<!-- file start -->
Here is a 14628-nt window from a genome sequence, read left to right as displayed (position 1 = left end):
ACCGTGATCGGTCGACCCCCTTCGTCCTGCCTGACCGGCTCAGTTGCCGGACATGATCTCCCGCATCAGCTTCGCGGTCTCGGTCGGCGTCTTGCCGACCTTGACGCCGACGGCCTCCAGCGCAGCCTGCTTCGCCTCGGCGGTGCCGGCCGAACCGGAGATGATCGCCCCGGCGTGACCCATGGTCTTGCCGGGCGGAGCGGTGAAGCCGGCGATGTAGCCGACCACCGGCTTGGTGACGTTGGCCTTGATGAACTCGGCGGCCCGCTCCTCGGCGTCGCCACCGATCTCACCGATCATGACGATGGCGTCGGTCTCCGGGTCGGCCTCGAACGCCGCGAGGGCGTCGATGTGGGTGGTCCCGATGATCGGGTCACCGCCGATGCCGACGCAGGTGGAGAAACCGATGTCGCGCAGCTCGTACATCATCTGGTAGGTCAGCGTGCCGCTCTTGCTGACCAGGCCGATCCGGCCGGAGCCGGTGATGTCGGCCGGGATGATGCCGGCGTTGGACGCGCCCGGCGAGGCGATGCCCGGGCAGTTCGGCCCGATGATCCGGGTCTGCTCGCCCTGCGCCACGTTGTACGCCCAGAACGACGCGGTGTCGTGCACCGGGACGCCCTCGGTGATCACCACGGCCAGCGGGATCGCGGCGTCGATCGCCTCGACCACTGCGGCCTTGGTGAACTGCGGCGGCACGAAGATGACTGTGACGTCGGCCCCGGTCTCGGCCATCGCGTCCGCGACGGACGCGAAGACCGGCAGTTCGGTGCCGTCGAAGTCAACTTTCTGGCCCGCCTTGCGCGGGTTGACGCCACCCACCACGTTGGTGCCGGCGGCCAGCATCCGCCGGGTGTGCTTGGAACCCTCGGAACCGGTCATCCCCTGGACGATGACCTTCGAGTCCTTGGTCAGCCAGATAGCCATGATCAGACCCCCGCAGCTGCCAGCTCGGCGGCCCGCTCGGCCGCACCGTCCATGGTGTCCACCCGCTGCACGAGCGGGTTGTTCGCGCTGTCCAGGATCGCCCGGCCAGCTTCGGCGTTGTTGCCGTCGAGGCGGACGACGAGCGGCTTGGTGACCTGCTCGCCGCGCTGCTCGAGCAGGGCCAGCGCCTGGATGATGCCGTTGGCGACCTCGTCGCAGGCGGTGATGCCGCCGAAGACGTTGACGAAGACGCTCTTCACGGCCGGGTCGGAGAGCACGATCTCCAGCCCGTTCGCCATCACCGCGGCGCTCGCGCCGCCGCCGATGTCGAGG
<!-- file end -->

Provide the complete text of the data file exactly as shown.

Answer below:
Here is a 14628-nt window from a genome sequence, read left to right as displayed (position 1 = left end):
ACCGTGATCGGTCGACCCCCTTCGTCCTGCCTGACCGGCTCAGTTGCCGGACATGATCTCCCGCATCAGCTTCGCGGTCTCGGTCGGCGTCTTGCCGACCTTGACGCCGACGGCCTCCAGCGCAGCCTGCTTCGCCTCGGCGGTGCCGGCCGAACCGGAGATGATCGCCCCGGCGTGACCCATGGTCTTGCCGGGCGGAGCGGTGAAGCCGGCGATGTAGCCGACCACCGGCTTGGTGACGTTGGCCTTGATGAACTCGGCGGCCCGCTCCTCGGCGTCGCCACCGATCTCACCGATCATGACGATGGCGTCGGTCTCCGGGTCGGCCTCGAACGCCGCGAGGGCGTCGATGTGGGTGGTCCCGATGATCGGGTCACCGCCGATGCCGACGCAGGTGGAGAAACCGATGTCGCGCAGCTCGTACATCATCTGGTAGGTCAGCGTGCCGCTCTTGCTGACCAGGCCGATCCGGCCGGAGCCGGTGATGTCGGCCGGGATGATGCCGGCGTTGGACGCGCCCGGCGAGGCGATGCCCGGGCAGTTCGGCCCGATGATCCGGGTCTGCTCGCCCTGCGCCACGTTGTACGCCCAGAACGACGCGGTGTCGTGCACCGGGACGCCCTCGGTGATCACCACGGCCAGCGGGATCGCGGCGTCGATCGCCTCGACCACTGCGGCCTTGGTGAACTGCGGCGGCACGAAGATGACTGTGACGTCGGCCCCGGTCTCGGCCATCGCGTCCGCGACGGACGCGAAGACCGGCAGTTCGGTGCCGTCGAAGTCAACTTTCTGGCCCGCCTTGCGCGGGTTGACGCCACCCACCACGTTGGTGCCGGCGGCCAGCATCCGCCGGGTGTGCTTGGAACCCTCGGAACCGGTCATCCCCTGGACGATGACCTTCGAGTCCTTGGTCAGCCAGATAGCCATGATCAGACCCCCGCAGCTGCCAGCTCGGCGGCCCGCTCGGCCGCACCGTCCATGGTGTCCACCCGCTGCACGAGCGGGTTGTTCGCGCTGTCCAGGATCGCCCGGCCAGCTTCGGCGTTGTTGCCGTCGAGGCGGACGACGAGCGGCTTGGTGACCTGCTCGCCGCGCTGCTCGAGCAGGGCCAGCGCCTGGATGATGCCGTTGGCGACCTCGTCGCAGGCGGTGATGCCGCCGAAGACGTTGACGAAGACGCTCTTCACGGCCGGGTCGGAGAGCACGATCTCCAGCCCGTTCGCCATCACCGCGGCGCTCGCGCCGCCGCCGATGTCGAGG